When choosing doors for the interior rooms of your home, you might be surprised by how many options you suddenly have. After all, a door’s a door, right? Wrong! Whether differing in style or function, not all interior doors are created equal.
Since it can help your search to know some of the different options and what sets them apart, we’re taking the time today to detail five unique types of interior doors:
Many think of raised panel doors as the most “traditional” design of interior doors. While the construction of the frame and panel was originally designed to aid in moisture damage, these doors now offer a timeless choice. Typically found in either six or four panel interior doors, this classic option can have a single or double hip (the concave detail at the raised portion of the panel) for extra style.
The glass panes of French doors (also know as “lites”) easily add elegance to any room by creating more of an open concept and increasing natural light. From a single lite to a 15 lite, interior French doors are the perfect way to add sophistication and brightness between adjoining rooms of your home.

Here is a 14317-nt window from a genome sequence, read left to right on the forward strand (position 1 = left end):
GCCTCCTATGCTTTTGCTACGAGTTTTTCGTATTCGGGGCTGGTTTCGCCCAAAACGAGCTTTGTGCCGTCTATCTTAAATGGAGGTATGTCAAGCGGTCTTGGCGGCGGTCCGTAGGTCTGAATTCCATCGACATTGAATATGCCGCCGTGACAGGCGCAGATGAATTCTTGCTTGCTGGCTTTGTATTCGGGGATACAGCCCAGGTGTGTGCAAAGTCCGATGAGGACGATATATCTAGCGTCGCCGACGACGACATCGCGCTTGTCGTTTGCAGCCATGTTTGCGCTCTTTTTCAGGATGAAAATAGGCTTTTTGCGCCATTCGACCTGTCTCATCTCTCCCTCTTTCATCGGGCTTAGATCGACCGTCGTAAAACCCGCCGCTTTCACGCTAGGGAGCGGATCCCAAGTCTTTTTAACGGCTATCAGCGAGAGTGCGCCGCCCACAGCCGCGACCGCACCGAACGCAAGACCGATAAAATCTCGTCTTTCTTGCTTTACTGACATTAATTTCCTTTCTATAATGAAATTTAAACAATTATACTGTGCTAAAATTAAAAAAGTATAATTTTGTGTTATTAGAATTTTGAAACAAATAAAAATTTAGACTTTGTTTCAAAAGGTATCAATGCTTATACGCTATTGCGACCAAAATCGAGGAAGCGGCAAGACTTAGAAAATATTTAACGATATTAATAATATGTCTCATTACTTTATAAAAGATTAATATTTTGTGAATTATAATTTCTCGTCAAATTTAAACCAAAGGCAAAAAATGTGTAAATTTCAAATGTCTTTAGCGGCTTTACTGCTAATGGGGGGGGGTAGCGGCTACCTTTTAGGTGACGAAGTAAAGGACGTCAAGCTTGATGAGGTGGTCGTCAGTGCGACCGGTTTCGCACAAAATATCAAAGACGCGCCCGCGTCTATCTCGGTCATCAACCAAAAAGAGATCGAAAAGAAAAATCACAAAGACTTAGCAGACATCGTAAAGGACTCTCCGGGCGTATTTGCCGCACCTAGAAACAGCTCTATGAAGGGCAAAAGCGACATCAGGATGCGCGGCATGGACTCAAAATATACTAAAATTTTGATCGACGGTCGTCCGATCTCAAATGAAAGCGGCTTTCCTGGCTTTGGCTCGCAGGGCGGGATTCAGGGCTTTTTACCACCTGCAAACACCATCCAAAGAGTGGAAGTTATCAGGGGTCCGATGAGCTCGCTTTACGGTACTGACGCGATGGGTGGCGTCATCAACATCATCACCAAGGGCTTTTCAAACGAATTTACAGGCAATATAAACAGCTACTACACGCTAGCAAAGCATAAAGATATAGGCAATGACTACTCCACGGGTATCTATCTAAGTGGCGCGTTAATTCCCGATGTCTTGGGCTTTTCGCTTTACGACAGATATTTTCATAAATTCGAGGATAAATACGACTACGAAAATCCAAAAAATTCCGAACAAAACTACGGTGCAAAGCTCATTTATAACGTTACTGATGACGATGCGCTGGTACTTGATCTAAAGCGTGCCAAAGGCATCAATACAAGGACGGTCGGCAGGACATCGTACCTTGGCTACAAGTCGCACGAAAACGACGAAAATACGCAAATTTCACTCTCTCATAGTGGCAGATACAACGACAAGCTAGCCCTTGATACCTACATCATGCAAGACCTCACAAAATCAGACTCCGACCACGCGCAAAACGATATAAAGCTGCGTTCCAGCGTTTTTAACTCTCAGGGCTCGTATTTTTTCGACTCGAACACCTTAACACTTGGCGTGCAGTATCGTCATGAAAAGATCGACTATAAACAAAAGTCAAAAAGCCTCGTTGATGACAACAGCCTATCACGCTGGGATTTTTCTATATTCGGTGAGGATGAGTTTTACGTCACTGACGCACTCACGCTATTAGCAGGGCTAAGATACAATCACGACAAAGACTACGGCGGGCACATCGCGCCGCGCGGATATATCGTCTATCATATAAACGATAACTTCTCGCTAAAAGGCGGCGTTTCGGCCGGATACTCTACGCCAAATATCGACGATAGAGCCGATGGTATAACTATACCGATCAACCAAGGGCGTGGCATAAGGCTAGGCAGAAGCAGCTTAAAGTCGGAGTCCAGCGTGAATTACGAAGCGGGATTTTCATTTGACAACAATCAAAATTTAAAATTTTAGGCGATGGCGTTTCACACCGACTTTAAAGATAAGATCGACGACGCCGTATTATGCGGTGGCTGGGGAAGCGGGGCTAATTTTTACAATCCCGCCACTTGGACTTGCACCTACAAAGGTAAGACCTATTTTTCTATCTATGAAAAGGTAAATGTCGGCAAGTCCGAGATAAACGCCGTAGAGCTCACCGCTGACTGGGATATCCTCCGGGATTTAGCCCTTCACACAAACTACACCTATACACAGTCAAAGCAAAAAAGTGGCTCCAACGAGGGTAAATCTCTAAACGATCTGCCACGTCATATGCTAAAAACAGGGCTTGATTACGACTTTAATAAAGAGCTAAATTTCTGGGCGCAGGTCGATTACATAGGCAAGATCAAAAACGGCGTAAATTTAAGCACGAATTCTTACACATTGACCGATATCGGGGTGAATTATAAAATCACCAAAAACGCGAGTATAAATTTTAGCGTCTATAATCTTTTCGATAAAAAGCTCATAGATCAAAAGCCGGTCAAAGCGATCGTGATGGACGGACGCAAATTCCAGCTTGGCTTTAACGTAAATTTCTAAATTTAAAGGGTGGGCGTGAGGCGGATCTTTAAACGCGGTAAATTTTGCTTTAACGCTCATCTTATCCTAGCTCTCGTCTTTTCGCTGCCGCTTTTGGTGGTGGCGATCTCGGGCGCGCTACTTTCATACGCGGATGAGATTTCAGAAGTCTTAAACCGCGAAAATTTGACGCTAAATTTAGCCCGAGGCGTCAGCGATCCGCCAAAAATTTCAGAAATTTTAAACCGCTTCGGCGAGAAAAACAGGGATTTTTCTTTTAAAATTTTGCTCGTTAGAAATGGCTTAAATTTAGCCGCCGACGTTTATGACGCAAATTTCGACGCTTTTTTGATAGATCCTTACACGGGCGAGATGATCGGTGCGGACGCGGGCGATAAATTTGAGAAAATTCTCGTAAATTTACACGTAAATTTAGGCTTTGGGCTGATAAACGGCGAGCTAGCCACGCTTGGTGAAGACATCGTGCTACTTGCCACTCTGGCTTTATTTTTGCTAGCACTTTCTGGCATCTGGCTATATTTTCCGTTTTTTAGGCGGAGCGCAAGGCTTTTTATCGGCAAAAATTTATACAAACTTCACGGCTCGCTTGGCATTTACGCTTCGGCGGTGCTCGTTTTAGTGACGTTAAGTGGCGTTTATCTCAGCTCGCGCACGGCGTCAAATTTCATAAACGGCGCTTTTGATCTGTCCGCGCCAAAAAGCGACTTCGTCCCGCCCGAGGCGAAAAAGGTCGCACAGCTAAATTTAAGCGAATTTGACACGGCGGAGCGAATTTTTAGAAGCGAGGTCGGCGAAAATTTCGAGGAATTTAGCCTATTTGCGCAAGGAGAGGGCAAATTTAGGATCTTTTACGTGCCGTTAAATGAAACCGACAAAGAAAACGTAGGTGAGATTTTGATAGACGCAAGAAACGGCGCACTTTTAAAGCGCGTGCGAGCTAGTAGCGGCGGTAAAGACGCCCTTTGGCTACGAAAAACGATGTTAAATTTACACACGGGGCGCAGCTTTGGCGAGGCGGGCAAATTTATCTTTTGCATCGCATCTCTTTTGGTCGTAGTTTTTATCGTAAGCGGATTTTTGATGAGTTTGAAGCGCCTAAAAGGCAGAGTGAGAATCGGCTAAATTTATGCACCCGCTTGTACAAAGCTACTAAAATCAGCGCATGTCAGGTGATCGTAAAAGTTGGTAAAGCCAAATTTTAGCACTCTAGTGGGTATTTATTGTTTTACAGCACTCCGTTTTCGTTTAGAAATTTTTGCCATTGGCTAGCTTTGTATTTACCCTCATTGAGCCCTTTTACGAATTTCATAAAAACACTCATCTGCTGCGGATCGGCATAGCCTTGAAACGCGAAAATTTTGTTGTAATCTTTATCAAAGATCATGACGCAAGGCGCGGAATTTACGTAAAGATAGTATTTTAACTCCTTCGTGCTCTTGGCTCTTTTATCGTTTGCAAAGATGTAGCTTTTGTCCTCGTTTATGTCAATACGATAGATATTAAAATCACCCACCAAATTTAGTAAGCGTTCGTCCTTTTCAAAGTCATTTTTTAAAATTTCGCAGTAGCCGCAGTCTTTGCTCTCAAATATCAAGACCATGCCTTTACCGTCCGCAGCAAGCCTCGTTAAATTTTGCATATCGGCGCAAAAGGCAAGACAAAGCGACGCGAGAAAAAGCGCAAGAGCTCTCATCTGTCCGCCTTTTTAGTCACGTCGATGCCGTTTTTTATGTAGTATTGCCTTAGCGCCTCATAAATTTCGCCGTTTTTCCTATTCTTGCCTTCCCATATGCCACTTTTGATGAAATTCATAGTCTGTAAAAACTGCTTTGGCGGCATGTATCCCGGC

It doesn’t take much to add intrigue, but the subtle curve of an arch top interior door does exactly that. The softer lines create just the right amount of interest without going over the top.
Known for simplicity and high-quality craftsmanship, Shaker style doors are popular for good reason. These doors are ideal for anyone who appreciates minimalist design and wants to join in the tradition of well-made Shaker furniture.
Far from traditional, interior barn doors are trendy and functional, while often becoming the focal piece of a room. A popular choice for closet doors or pantries, barn doors hang from a track and slide into place. If you’re looking for a unique option with a rustic, cottage-like feel, a sliding barn door might be your perfect fit.
Each type of interior door offers different visual appeal and style. Think about the purpose and feel of your home and consider how each option would enhance your particular space. However, once you narrow it down to a style, the decision making process isn’t over just yet: next it’s time to pick a species. Stay tuned for our next blog post comparing wood choices.